David G. Hughes on Paul Schrader’s ‘Dog Eat Dog’ (2016)
Paul Schrader’s auteurist obsession with degeneracy and bruised masculinity reaches its most elaborate with Dog Eat Dog, a film brazenly attempting to ignore the existence of defunct notions like morality or convention. If Schrader’s underrated erotic thriller The Canyons (2013), a collaboration with author and fellow amoralist Bret Easton Ellis, was an attempt to allude to the ice-cold nothingness at the core of American existence, starring as it did Lindsay Lohan and porn-star James Deen, this is his full-throttle attempt to depict a post-moral, post-ideological world in all of its violent and anarchic catharsis.
It feels somewhat fateful that collaborating on such a project is Nicolas Cage and Willem Dafoe (his seventh collaboration with Schrader), two actors that have been pushing the boundaries of what we consider to be actorly flamboyance for some time. Dafoe regularly goes bold with cinema’s artistic elite (portrays them in the case of Abel Ferrara’s Pasolini), while Cage does the same within the free arena of direct-to-video genre kitsch. Schrader, Cage, Dafoe: a dramatis personae of eccentricity that contemporary Hollywood don’t quite know what to do with but provide ample fun when together.
Since the turn of the millennium, Schrader’s reputation has experienced a gradual entropy within the critical and industrial circuit. While once the writer of quintessential American Renaissance films such as Taxi Driver(1976) and Raging Bull (1980), his unparalleled ability to write on paranoid and fragmented masculinity gained him favour during a more liberal era but has since made him a victim of a changing landscape in American cinema. The low-point certainly being his previous film and first collaboration with Cage, Dying of the Light (2014), a film so calamitous (studio interference being the oft-cited reason) that one wondered if Schrader could ever recover his artistic voice. Dog Eat Dog is a cathartic and bloody operation to regain this voice and, we are pleased to say, the operation is an empowering success.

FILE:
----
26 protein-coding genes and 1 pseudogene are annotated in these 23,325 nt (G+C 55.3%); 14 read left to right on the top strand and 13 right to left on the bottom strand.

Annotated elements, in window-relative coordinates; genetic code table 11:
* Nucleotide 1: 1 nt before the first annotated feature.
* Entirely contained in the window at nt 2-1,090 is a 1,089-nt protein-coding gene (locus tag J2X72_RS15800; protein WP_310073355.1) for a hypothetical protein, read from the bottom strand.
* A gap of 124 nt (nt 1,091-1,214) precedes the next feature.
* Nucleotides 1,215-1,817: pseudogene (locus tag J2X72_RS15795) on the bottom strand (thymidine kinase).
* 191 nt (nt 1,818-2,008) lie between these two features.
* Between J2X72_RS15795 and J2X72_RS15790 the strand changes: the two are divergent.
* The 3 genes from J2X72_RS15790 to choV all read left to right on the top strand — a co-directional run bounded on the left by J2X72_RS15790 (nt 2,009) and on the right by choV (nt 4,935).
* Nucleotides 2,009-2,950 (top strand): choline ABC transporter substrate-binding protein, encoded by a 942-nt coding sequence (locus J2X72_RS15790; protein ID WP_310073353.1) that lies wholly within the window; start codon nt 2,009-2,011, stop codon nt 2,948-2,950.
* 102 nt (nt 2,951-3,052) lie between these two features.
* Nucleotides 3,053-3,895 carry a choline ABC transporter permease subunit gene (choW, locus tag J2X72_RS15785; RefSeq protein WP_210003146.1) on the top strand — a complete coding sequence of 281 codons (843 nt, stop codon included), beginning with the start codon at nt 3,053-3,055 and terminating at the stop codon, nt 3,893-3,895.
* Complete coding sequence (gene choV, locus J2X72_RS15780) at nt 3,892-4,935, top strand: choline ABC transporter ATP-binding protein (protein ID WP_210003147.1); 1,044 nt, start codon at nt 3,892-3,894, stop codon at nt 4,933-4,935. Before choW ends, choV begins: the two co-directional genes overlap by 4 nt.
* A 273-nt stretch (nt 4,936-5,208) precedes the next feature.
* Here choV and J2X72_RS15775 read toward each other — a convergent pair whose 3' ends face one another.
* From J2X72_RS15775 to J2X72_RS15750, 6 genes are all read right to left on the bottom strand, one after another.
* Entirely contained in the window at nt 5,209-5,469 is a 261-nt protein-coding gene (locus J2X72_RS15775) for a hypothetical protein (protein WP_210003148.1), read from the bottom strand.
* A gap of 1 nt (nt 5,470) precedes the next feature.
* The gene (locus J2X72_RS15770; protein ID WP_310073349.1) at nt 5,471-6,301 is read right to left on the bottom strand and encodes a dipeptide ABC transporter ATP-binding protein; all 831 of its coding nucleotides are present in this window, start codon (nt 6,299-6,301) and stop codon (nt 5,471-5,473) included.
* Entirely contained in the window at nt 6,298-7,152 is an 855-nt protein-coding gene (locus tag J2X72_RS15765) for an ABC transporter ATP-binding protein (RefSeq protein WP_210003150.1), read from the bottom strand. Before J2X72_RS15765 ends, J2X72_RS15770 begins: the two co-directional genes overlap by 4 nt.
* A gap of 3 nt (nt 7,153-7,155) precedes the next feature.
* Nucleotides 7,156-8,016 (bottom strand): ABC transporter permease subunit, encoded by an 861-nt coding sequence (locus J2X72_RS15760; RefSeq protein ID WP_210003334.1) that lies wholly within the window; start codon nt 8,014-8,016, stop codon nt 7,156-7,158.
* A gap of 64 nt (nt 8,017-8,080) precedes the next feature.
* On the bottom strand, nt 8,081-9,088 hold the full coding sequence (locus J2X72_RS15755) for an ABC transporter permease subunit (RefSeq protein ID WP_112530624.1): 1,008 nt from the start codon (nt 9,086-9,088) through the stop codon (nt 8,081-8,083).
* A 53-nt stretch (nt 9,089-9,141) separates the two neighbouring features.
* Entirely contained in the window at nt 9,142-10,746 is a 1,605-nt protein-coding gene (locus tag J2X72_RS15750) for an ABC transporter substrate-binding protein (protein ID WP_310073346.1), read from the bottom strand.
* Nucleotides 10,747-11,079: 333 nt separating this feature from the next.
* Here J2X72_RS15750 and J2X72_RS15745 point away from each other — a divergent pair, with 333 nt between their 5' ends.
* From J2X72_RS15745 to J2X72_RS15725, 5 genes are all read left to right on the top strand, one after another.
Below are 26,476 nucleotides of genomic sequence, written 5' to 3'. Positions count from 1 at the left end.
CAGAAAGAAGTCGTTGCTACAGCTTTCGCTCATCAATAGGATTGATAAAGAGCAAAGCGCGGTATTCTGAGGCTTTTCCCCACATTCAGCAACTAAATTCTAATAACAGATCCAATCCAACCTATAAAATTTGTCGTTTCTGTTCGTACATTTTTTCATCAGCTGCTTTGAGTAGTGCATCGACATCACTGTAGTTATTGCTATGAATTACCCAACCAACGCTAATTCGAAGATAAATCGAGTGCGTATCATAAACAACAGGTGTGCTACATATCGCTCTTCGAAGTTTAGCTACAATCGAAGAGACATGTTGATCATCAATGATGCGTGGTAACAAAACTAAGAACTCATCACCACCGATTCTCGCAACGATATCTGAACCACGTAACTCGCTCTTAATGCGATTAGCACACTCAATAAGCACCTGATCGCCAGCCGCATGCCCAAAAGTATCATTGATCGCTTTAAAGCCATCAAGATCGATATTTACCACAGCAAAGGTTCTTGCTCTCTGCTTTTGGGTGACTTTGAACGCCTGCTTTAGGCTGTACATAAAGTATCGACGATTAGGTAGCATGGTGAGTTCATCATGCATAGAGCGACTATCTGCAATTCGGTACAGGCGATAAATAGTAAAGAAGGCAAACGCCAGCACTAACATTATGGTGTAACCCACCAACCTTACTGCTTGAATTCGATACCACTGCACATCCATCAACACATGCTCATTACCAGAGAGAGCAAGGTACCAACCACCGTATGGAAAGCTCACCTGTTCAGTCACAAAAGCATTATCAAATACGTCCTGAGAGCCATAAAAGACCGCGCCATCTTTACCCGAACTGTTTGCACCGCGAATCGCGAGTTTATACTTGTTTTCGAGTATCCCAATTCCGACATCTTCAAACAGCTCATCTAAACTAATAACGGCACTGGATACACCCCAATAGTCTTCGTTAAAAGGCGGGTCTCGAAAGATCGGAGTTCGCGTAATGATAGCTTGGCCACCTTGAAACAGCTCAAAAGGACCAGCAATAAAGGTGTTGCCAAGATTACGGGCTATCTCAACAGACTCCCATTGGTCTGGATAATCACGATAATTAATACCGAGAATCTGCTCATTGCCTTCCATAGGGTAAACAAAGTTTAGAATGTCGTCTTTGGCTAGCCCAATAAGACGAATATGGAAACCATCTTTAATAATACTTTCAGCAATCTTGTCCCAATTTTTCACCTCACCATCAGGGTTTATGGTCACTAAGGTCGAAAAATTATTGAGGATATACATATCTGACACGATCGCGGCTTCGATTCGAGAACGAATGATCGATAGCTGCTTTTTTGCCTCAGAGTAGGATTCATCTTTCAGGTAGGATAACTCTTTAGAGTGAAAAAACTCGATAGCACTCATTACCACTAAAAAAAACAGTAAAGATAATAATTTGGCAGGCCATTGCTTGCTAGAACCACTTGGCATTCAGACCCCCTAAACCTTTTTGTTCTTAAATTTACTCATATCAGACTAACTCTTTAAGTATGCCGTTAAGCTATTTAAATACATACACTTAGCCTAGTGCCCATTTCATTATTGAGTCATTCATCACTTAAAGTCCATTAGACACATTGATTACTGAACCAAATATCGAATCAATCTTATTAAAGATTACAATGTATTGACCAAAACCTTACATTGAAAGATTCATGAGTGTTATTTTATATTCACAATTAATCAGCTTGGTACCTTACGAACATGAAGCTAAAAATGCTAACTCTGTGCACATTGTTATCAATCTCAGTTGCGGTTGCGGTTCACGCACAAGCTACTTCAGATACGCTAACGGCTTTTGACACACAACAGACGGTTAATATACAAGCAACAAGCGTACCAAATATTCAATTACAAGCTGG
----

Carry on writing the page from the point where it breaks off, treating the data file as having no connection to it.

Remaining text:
There is undoubtedly a palpable sense when watching this stylistically overwrought film that everyone involved, Schrader most of all, is desperately throwing what they can at the wall and hoping something sticks. Luckily plenty does: sordid black humour and aesthetic violence, off-piste plotless indulgences and, most crucially, Cage and Dafoe’s flash-bang performances as lovable deplorables. As Troy and Mad Dog, respectively, their unscrupulous hedonism and volatile masculinity often result in the most banal elements of life concluding with random moments of extreme violence or extreme stupidity to the riotous joy of the not-easily-offended viewer.
Where once Schrader directed realist tales of the descent into madness and violence in an exceptionally measured and “tasteful” feature like Affliction (1997), the super-charged brash perversity of Dog Eat Dog, its tastelessness and iconoclasm, is exactly what is required of American cinema in 2016. Gone are the days for being demure, polite and understated, and here are the days of Dog Eat Dog—a mad film for a mad world.